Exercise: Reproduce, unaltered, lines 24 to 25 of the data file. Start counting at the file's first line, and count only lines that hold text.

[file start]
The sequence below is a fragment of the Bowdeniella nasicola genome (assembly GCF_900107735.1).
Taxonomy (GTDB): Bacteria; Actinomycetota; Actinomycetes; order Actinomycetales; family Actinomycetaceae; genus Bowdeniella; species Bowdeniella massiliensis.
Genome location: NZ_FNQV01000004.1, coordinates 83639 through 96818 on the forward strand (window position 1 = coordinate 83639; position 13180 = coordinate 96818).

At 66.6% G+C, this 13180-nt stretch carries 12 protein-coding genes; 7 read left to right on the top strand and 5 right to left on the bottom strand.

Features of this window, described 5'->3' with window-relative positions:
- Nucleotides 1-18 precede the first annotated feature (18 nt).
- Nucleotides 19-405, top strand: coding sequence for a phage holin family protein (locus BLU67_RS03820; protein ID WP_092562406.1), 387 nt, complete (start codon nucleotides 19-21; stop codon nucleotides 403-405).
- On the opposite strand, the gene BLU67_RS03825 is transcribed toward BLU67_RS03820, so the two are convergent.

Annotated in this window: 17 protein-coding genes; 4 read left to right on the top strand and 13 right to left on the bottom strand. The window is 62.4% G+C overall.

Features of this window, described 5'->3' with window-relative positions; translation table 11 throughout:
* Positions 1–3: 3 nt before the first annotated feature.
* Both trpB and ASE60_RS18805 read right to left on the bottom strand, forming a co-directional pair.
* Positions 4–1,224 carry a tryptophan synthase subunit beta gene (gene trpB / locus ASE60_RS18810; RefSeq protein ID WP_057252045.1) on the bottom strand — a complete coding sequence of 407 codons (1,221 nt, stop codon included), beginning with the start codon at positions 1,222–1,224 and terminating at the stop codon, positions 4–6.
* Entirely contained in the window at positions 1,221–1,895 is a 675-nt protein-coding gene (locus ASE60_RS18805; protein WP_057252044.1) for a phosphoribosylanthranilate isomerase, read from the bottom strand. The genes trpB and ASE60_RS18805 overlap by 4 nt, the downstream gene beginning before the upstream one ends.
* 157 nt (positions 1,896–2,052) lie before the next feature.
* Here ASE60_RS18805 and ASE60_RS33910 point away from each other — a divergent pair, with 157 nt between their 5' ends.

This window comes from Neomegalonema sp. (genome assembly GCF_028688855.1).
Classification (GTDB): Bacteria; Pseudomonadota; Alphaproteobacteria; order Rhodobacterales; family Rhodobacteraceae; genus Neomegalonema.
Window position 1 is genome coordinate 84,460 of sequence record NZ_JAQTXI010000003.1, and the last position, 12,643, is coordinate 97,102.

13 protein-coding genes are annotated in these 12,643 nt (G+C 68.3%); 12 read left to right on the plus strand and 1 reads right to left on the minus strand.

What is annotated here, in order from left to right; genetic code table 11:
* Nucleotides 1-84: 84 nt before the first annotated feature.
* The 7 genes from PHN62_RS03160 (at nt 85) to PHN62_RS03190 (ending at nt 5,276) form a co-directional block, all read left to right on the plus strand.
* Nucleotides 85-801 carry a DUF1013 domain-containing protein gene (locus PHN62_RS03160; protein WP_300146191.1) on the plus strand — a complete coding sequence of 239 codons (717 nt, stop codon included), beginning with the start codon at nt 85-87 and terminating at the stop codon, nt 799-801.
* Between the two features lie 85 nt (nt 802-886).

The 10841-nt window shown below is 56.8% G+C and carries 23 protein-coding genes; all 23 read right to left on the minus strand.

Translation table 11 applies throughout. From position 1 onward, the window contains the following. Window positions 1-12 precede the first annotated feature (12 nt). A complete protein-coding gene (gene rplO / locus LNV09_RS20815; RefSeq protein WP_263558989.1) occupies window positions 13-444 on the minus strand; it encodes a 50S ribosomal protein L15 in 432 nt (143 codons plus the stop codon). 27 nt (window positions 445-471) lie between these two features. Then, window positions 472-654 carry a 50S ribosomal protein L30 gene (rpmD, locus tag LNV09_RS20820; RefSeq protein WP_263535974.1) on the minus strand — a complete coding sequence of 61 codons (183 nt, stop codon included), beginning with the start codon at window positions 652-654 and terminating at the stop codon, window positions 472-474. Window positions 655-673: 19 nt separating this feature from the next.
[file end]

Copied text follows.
* Nucleotides 85-801 carry a DUF1013 domain-containing protein gene (locus PHN62_RS03160; protein WP_300146191.1) on the plus strand — a complete coding sequence of 239 codons (717 nt, stop codon included), beginning with the start codon at nt 85-87 and terminating at the stop codon, nt 799-801.
* Between the two features lie 85 nt (nt 802-886).